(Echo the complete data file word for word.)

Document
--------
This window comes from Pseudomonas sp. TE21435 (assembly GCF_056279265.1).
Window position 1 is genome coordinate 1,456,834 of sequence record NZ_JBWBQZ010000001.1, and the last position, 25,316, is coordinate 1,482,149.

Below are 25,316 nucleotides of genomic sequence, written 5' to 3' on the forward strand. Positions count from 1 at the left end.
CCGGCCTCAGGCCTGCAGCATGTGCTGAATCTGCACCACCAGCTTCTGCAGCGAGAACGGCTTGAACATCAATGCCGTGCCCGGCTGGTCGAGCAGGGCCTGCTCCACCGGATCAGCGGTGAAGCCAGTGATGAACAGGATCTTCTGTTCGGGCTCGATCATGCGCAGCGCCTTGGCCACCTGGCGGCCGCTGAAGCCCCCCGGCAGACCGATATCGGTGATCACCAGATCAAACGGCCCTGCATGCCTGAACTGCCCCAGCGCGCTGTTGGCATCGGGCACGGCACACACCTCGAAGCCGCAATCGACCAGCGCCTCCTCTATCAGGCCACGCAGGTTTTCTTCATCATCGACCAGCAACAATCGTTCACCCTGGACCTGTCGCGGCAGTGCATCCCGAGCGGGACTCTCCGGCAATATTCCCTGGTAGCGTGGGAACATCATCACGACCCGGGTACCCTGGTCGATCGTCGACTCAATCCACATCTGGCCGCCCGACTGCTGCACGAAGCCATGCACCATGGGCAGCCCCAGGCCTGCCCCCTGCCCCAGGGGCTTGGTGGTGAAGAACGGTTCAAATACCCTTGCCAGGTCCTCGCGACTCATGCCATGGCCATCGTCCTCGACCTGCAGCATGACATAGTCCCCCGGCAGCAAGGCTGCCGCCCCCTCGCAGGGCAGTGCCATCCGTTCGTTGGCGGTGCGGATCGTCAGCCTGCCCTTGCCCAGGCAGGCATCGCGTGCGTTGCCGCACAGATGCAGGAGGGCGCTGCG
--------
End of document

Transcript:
This window comes from Pseudomonas sp. TE21435 (assembly GCF_056279265.1).
Window position 1 is genome coordinate 1,456,834 of sequence record NZ_JBWBQZ010000001.1, and the last position, 25,316, is coordinate 1,482,149.

Below are 25,316 nucleotides of genomic sequence, written 5' to 3' on the forward strand. Positions count from 1 at the left end.
CCGGCCTCAGGCCTGCAGCATGTGCTGAATCTGCACCACCAGCTTCTGCAGCGAGAACGGCTTGAACATCAATGCCGTGCCCGGCTGGTCGAGCAGGGCCTGCTCCACCGGATCAGCGGTGAAGCCAGTGATGAACAGGATCTTCTGTTCGGGCTCGATCATGCGCAGCGCCTTGGCCACCTGGCGGCCGCTGAAGCCCCCCGGCAGACCGATATCGGTGATCACCAGATCAAACGGCCCTGCATGCCTGAACTGCCCCAGCGCGCTGTTGGCATCGGGCACGGCACACACCTCGAAGCCGCAATCGACCAGCGCCTCCTCTATCAGGCCACGCAGGTTTTCTTCATCATCGACCAGCAACAATCGTTCACCCTGGACCTGTCGCGGCAGTGCATCCCGAGCGGGACTCTCCGGCAATATTCCCTGGTAGCGTGGGAACATCATCACGACCCGGGTACCCTGGTCGATCGTCGACTCAATCCACATCTGGCCGCCCGACTGCTGCACGAAGCCATGCACCATGGGCAGCCCCAGGCCTGCCCCCTGCCCCAGGGGCTTGGTGGTGAAGAACGGTTCAAATACCCTTGCCAGGTCCTCGCGACTCATGCCATGGCCATCGTCCTCGACCTGCAGCATGACATAGTCCCCCGGCAGCAAGGCTGCCGCCCCCTCGCAGGGCAGTGCCATCCGTTCGTTGGCGGTGCGGATCGTCAGCCTGCCCTTGCCCAGGCAGGCATCGCGTGCGTTGCCGCACAGATGCAGGAGGGCGCTGCG